A horrible hack

The Esoteric

With The Sureness Of Sleepwalking

Year Released: 2005
Format: CD
Label: Prosthetic
 
Reviewed by Kunal Nandi on Jun 13, 2007
These guys have gone about everything the right way. Bubbling under in their native Kansas City scene for well over half a decade has meant that their deadly tech-metal attack has been honed to a micron-diameter fine point. A series of increasingly good releases that dribbled out over that period came to a head with the release of last year's four-track EP '1336' (one less than 1337 geekazoids), which blazed out with some precision playing and furious anger, and most of all, a keen melodic sense that made the diamond-hardness all the more sheer since it all inexorably flowed like the Mississippi. Some patronage from fellow Kansans Coalesce couldn't have been much of a hindrance. In fact, guitarist Cory White metaphorically stepped into Jes Steineger's enormous shoes on the first (!) of Coalesce's reunion tours. And whilst we're scoring ex-band alumni points, the guy thumping the tubs here is Marshall Kilpatric, who was the drummer for 'Temple of the Morning Star'-era Today Is The Day, so he's certainly no slouch when it comes to whacking the shit out of things.

Now one genre that has grown staler than the bread in my fridge is technical metal. Wrap the mic cord round your hand a few times, slap some riffs together, jump to the non-beat, sweat from every pore without really meaning any of it and you're automatically a star. Bands like The Dillinger Escape Plan may have helped make the blueprint successful, but these are still bands that are easy to admire yet difficult to love. The number of slavish copyists (an oxymoron perhaps) toppling the bandwagon over makes it hard to take any of it seriously.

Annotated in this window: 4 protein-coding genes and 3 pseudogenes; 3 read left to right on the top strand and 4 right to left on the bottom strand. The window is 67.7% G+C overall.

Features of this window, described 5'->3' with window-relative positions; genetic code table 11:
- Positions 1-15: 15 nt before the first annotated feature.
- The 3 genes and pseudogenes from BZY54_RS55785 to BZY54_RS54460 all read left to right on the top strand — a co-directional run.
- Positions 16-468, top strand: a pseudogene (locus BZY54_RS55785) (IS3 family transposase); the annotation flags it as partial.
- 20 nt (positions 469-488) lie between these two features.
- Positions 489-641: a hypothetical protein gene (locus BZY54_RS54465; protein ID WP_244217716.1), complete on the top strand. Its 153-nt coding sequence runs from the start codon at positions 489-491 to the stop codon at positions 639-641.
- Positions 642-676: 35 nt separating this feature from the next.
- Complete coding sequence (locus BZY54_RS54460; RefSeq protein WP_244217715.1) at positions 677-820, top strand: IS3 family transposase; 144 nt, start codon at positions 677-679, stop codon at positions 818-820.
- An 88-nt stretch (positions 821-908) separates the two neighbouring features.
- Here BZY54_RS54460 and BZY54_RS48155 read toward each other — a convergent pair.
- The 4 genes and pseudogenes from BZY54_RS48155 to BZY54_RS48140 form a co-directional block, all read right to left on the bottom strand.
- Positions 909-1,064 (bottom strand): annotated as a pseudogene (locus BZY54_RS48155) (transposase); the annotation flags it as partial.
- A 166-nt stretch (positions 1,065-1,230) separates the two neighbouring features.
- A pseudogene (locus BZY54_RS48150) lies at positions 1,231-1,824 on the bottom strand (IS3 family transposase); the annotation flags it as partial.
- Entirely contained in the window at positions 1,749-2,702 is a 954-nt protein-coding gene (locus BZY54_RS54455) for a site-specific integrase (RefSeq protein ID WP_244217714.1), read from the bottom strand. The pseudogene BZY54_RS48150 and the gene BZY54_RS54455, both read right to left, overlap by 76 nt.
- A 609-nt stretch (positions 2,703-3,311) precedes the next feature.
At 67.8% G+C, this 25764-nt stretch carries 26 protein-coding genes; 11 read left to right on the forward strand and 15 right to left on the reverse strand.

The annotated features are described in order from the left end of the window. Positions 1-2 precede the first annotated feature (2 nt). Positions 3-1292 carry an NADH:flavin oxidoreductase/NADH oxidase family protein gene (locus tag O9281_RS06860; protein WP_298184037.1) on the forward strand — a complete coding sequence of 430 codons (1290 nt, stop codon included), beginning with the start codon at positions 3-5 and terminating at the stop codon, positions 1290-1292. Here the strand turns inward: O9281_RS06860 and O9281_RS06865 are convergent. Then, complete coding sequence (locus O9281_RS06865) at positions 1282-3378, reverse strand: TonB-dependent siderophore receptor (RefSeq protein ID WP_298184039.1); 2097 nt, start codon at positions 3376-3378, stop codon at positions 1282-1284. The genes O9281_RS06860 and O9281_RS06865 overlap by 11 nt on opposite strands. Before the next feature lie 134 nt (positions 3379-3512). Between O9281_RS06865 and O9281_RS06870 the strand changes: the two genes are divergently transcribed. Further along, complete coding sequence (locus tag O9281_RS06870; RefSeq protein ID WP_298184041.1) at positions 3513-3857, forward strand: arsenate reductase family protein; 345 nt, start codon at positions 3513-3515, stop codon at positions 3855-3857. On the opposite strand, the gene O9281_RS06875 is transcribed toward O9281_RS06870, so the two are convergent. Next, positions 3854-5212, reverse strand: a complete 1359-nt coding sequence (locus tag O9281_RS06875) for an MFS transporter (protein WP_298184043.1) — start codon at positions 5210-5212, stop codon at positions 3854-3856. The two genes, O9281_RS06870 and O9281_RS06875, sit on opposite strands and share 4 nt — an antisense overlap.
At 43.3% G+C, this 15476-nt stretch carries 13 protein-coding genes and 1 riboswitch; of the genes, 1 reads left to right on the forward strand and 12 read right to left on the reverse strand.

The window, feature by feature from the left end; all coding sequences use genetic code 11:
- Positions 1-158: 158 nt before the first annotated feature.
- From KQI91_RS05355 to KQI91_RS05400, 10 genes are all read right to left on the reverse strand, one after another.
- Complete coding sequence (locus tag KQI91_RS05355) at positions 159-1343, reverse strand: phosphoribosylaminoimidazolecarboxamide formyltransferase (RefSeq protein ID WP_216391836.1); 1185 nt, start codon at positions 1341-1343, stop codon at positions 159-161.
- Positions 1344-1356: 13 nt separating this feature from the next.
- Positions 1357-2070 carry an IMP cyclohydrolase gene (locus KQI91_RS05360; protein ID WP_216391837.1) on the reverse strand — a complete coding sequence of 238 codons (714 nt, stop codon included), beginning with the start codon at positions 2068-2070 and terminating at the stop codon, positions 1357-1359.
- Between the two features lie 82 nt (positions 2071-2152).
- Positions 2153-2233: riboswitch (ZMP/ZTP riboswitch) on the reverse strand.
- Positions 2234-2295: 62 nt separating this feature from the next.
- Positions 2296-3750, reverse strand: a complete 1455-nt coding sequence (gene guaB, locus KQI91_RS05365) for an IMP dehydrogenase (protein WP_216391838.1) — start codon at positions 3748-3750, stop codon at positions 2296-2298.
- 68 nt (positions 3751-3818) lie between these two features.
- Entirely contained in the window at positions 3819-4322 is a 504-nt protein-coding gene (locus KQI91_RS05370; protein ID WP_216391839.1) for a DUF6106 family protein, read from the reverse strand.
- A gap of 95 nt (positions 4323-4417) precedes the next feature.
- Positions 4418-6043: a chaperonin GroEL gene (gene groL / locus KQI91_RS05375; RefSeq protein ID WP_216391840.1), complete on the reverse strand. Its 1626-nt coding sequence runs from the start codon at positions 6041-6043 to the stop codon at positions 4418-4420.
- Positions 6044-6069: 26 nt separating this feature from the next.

But now we have The Esoteric. A band that can take the most complex of riffs and instantly make it stick in your mind. A band fearless enough to opt for emotional impact rather than brutal technicality. A band able to keep you interested and headbanging throughout a song, aided and abetted by incredible musicianship and super-harsh vocalising. A band that whilst quite clearly being into hardcore, also display wide-ranging influences, from indie to electronica to death metal. A totally class act in other words.

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